The first compilation of the modules will result in addition of the following files in the working directory:
......@@ -298,28 +298,28 @@ The following sections describe the steps of the build process. These steps are
==== Module Compilation
In this step Java files are generated from TTCN-3 and ASN.1 files. When a Java file already exists, its contents re check to decide whether the Java file in question is uptodate or not. A Java file is refreshed only if in the current build the generated from the corresponding TTCN–3 or ASN.1 module would be different; otherwise the generated Java file is considered uptodate.
In this step Java source files are generated from TTCN-3 and ASN.1 files. When a Java file already exists, its content is re-checked to decide whether the Java file in question is up-to-date or not. A Java file is refreshed in the current build only if the generated code from the corresponding TTCN–3 or ASN.1 module would be different; otherwise the generated Java file is considered up-to-date.
The first compilation of the modules will result in addition of the following files in the java_src directory:
* Java files:
+
These are the java files of the generated Java code. One `.java` file is generated for every TTCN–3 and ASN.1 module in the project with the same name.
These are the Java files of the generated Java code. One `.java` file is generated for every TTCN–3 and ASN.1 module in the project with the same name.
Module compilation is done automatically by the build process; no user action is required.
NOTE: The java files will be located in a Java package that is created using the project's name. This process will also create some subdirectories inside the java_src folder. For more information please refer to section 5.1 of the TITAN Programmer’s Technical Reference guide <<12-references.adoc#_12, [12]>>.
NOTE: The Java files will be located in a Java package that is created using the project's name. This process will also create some subdirectories inside the java_src folder. For more information please refer to section 5.1 of the TITAN Programmer’s Technical Reference guide <<12-references.adoc#_12, [12]>>.
[[building-java]]
==== Building
In the final step of the project building procedure Eclipse's built-in Java compilation is used to compile Test port codes, external functions and the generated Java source code to executable Java format.
In the final step of the project's building procedure, Eclipse's built-in Java compilation feature is used to compile Test port codes, external functions and the generated Java source codes to executable Java format (`.class` files).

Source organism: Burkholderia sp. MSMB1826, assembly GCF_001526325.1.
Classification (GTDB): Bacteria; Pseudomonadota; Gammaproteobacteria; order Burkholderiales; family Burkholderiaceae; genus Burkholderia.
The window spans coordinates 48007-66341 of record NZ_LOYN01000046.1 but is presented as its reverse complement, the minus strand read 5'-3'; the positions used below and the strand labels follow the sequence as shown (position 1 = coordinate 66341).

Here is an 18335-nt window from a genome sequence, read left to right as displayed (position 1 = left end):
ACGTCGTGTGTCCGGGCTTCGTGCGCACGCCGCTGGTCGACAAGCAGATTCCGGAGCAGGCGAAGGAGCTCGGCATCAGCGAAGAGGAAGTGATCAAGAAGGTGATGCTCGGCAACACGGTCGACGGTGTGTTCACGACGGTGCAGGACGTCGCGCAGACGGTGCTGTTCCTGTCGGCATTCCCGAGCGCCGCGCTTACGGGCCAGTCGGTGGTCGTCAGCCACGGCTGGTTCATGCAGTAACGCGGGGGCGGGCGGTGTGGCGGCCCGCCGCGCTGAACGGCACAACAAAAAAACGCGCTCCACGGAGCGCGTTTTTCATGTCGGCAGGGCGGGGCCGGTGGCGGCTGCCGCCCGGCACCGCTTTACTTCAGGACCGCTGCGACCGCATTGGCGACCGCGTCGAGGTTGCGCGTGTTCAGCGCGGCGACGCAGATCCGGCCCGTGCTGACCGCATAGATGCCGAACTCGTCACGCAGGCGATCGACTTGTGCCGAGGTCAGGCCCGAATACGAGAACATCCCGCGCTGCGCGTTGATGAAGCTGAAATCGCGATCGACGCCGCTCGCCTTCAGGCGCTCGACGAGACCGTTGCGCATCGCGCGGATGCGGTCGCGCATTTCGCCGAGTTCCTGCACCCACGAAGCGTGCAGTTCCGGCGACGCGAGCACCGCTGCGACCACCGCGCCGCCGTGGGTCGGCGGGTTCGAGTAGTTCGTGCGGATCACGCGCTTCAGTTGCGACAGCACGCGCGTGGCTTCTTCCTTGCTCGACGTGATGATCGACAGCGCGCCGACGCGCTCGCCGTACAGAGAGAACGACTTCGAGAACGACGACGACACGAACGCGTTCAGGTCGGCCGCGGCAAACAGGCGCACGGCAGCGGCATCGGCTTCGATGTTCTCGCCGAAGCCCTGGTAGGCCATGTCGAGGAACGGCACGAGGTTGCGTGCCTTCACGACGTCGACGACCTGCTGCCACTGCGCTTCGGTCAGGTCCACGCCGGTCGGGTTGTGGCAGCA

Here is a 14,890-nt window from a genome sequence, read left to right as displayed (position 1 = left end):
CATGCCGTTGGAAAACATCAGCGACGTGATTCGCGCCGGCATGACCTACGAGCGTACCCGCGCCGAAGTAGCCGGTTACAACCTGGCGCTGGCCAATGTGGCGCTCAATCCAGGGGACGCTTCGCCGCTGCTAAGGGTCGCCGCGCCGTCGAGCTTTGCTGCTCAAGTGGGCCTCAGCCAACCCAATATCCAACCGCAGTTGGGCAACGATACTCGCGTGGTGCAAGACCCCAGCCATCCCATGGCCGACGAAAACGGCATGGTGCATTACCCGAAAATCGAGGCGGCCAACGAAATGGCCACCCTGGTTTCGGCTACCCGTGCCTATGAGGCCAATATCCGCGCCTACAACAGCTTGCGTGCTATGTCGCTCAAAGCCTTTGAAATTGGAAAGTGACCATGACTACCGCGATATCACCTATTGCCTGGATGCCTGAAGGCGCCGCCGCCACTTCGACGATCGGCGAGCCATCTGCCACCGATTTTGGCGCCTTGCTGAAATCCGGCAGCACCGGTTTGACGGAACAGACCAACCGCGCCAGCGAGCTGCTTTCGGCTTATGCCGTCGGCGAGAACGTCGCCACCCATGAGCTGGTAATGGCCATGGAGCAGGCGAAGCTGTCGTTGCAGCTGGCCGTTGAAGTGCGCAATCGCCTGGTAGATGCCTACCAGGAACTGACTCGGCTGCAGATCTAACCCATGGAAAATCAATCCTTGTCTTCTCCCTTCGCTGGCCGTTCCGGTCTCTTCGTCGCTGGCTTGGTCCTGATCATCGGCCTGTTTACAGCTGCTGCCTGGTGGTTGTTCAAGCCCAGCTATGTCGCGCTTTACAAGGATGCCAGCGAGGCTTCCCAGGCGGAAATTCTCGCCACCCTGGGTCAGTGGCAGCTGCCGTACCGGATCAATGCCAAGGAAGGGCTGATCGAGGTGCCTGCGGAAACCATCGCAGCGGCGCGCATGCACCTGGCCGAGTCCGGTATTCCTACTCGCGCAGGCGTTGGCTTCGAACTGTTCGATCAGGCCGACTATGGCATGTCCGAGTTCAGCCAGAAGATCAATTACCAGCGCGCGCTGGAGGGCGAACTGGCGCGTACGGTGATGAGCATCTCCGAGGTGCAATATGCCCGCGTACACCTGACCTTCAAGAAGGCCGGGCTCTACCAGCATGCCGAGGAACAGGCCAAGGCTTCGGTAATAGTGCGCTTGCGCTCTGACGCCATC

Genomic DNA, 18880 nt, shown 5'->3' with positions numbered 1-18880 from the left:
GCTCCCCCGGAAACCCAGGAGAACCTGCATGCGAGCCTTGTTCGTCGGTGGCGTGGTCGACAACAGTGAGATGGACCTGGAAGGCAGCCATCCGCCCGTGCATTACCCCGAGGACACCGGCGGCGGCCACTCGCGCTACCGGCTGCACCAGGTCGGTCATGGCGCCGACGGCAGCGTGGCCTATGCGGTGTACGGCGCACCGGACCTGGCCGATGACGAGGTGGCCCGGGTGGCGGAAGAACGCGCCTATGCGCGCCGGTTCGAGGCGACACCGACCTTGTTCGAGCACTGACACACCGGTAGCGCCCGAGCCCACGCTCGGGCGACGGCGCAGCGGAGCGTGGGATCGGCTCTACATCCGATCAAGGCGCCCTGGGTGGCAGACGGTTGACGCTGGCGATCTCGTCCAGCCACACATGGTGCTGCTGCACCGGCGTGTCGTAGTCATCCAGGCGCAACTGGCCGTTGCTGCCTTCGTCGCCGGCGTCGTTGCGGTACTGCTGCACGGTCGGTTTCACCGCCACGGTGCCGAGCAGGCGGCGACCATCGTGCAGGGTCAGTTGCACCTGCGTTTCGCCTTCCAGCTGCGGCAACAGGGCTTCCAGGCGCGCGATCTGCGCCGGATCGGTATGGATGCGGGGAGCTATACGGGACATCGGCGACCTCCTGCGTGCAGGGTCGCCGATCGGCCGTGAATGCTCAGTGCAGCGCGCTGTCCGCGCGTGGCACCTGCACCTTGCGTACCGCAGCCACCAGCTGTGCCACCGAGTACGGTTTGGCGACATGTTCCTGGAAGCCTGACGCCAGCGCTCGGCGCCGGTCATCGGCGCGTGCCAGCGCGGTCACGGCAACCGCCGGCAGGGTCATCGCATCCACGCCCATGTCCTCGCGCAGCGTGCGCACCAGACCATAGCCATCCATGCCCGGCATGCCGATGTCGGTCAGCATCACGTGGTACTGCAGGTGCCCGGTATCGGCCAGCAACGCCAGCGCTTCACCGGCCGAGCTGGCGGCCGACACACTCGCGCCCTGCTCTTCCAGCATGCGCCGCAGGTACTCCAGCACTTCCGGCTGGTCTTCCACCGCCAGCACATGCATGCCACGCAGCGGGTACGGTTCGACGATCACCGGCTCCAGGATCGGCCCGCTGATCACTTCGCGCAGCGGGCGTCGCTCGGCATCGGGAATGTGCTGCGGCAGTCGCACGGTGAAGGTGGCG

If automatic building is enabled, Eclipse will invoke the build process whenever project resources change (are created, deleted or updated), or you refresh your project by *right clicking* the project and selecting *Refresh*.
If automatic building (*Project / Build Automatically*) is disabled, then the build process is started by a click on *Project / Build project,* *Project / Build all* or by *right clicking* the project name and selecting *Build*.
The built in Java compiler infrastructure of Eclipse takes the generated code (from the java_src folder) and the test ports and external functions (preferably from the user_provided folder) and compiles them into `.class` files generated into the java_bin folder.
The built in Java compiler infrastructure of Eclipse takes the generated code (from the java_src folder), the test ports and external functions (preferably from the user_provided folder) and compiles them into `.class` files generated into the java_bin folder.
=== Cleaning the TITAN Java Project
......@@ -327,4 +327,4 @@ After switching to a newer version of the test executor or simply to save disk s
To remove all generated files from the project, select *Clean* in the *Project* menu option in Eclipse.
This action will delete all files from the java_src and Java_bin folders.
This action will delete all files from the java_src and java_bin folders.
---
Author: Jenő Balaskó
Version: 7.2.0
Date: 2020-11-27
Author: Jenő Balaskó, Ádám Knapp
Version: 7.2.1
Date: 2021-02-08
---
= User Guide for the TITAN Designer for the Eclipse IDE
:author: Jenő Balaskó
:revnumber: 7.2.0
:revdate: 2020-11-27
:author: Jenő Balaskó, Ádám Knapp
:revnumber: 7.2.1
:revdate: 2021-02-08
:title-logo-image: images/titan_logo.png
:sectnums:
:doctype: book
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......@@ -60,7 +60,7 @@ This document uses the following typographical conventions:
== Requirements for the TITAN Designer, Executor and Log Viewer plug-ins for the Eclipse IDE
* Eclipse 4.2 (Juno) or later (max. 4.7.1a (Oxygen) - this one being recommended) and all its dependencies, for example, GTK2, must be installed
* Eclipse IDE 4.7.0 (Oxygen) and all its dependencies, for example, GTK2, must be installed. Any later version is supported. Recommended: the latest Eclipse IDE for Java Developers or Eclipse IDE for C/C++ Developers depending on the user preferences
* ANTLR Runtime 4.3